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(Glasgow, 1-2 October 2019)

Once again fundraisers gathered in Glasgow at the beginning of October for an inspiring 2 days of learning, networking, and exploring new resources at the annual IoF Scottish Conference. My top takeaways from this multi-stranded conference are varied as I attended a variety of sessions, not just those focussing on trust fundraising.

  • Build strong internal relationships. Whether the turbulence being experienced is organisational, project, or interpersonal, strong internal relationships can help you to smooth things out, take chances on unique solutions, and encourage others to combine forces. Also, strong internal relationships will ease the development of the strong external relationships required to sustain and grow income streams.
  • Set personal boundaries and know yourself. Fundraising can be a rewarding career, but it can also be tough. As we enter rather rough seas, know and understand your own personal and ethical boundaries so you can manage your mental health and reputation.
  • Collaborating in a competitive environment. 30 disparate charities awarded major grants by the People’s Postcode Lottery Trust have found working together post-award to be really rewarding. Once past the initial barriers and assumptions, they made the time to establish relationships with each other and with PPL so they can learn from each other’s mistakes and successes and as a group have been much more solution focussed. Their advice is to be brave and share so that everyone benefits from knowledge and experience.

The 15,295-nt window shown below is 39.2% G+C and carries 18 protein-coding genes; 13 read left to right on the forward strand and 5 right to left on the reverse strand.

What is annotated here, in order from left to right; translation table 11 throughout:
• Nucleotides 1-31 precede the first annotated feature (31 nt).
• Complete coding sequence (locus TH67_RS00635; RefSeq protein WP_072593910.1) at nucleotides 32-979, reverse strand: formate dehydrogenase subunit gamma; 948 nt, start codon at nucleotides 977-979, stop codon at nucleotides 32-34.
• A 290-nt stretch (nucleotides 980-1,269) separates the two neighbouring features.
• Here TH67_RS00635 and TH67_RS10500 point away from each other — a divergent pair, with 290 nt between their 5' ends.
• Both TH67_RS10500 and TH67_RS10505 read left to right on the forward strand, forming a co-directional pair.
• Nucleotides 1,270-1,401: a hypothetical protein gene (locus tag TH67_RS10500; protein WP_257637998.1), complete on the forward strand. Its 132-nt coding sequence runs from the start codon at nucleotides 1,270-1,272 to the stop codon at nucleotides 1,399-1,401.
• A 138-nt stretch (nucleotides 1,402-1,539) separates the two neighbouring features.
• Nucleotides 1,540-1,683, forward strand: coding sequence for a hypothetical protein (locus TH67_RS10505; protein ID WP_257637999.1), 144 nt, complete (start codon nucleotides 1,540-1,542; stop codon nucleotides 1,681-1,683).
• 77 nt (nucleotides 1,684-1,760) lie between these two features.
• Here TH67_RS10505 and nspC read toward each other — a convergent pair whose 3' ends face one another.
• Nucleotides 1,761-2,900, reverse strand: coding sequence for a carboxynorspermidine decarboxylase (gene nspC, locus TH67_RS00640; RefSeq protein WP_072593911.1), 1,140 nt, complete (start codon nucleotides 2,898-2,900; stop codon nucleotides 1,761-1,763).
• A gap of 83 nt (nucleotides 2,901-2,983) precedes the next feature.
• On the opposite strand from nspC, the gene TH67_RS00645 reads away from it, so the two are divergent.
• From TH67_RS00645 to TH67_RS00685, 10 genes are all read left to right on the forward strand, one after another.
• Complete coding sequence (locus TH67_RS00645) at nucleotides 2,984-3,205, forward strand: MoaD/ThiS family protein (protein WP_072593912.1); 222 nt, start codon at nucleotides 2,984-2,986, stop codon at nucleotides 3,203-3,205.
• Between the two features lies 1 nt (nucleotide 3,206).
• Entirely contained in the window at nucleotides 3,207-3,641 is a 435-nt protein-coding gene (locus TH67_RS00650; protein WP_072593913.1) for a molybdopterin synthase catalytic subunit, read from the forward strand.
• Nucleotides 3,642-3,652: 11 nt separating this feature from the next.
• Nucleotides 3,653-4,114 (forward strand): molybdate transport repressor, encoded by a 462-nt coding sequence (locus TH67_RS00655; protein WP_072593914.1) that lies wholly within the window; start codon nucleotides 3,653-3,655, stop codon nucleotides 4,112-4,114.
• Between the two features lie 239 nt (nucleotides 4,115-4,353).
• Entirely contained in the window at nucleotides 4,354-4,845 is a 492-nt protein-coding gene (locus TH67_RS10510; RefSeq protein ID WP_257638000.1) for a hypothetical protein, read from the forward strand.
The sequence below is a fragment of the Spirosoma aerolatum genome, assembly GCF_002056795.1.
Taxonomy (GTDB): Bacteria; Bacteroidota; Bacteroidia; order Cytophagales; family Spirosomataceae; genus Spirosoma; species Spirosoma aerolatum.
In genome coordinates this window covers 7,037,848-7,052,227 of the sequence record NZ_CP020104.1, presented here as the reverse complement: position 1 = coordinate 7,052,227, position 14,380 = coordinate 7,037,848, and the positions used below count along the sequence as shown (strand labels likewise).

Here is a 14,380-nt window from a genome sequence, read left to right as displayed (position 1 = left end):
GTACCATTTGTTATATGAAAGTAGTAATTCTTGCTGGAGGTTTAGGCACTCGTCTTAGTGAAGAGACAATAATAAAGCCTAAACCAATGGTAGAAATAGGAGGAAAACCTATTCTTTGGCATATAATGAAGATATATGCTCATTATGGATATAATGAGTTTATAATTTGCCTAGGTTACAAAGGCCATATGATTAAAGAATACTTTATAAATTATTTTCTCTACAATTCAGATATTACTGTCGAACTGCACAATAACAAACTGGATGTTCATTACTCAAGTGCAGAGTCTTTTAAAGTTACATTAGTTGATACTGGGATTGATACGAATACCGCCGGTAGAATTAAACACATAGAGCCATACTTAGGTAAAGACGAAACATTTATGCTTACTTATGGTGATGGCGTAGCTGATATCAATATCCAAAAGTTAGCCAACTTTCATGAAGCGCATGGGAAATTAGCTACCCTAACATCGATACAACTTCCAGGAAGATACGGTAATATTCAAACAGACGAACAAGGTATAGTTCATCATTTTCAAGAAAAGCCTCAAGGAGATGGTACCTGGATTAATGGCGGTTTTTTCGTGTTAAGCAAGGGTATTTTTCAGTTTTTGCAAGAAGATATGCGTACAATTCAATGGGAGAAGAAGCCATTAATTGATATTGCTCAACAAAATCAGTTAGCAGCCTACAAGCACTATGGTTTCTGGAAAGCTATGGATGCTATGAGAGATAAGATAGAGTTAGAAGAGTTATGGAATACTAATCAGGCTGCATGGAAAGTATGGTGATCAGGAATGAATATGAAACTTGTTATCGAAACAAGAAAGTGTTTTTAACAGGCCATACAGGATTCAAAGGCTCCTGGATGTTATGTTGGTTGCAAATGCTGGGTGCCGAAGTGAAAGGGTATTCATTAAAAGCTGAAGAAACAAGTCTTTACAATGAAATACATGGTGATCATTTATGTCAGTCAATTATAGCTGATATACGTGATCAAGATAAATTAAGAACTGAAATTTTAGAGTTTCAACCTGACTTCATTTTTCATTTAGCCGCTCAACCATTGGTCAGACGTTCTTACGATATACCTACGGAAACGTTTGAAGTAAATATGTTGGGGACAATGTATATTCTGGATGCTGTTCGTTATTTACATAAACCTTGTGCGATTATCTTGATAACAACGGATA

• Trusts Toolkits. Trust Fundraiser Susan Sheridan walked us through her own toolkit as an example of how the resources, processes and systems she has collected and follows have been really beneficial and time saving for her practice. From identifying what resources and systems are already available to understanding the context in which funder, charity, project and beneficiary are found, a toolkit can help you stay on track when a myriad of details and changes fly at you.
  • Culture change requires a strategic approach. As the world around our charities becomes more unsteady, many organisations are hesitant to take on internal changes – especially turning established processes on their heads. But if you always do the same thing, chances are you’ll get the same results. Spearheaded by their Fundraising Manager and supported by external expertise, Scottish Families Affected by Alcohol and Drugs, crafted a detailed road map including internal champions, logical arguments and evidence to successfully change the way they approach their income streams.
  • Being the best leader you can be. Whilst the definition of leadership may have changed over the decades, it’s still about getting the right people in the right place with the right tools so they can succeed. Leadership skills are more fluid and are important regardless of where you are on the organisational ladder. Likewise, whether you’re an introvert, extrovert, or somewhere in the middle, the session on Getting ready for Leadership emphasised that it’s very much about knowing your own skills and personality, and understanding when it’s time to step up or back. It’s about the solution, not you, so bring in the expertise and knowledge you don’t have and then let your team excel at what it was created to do.
  • Consider all the sessions on offer, not just those that are in your own workstreams, to add new tools and approaches to your repertoire and to examine your situation from a different angle and as part of the bigger picture.

 

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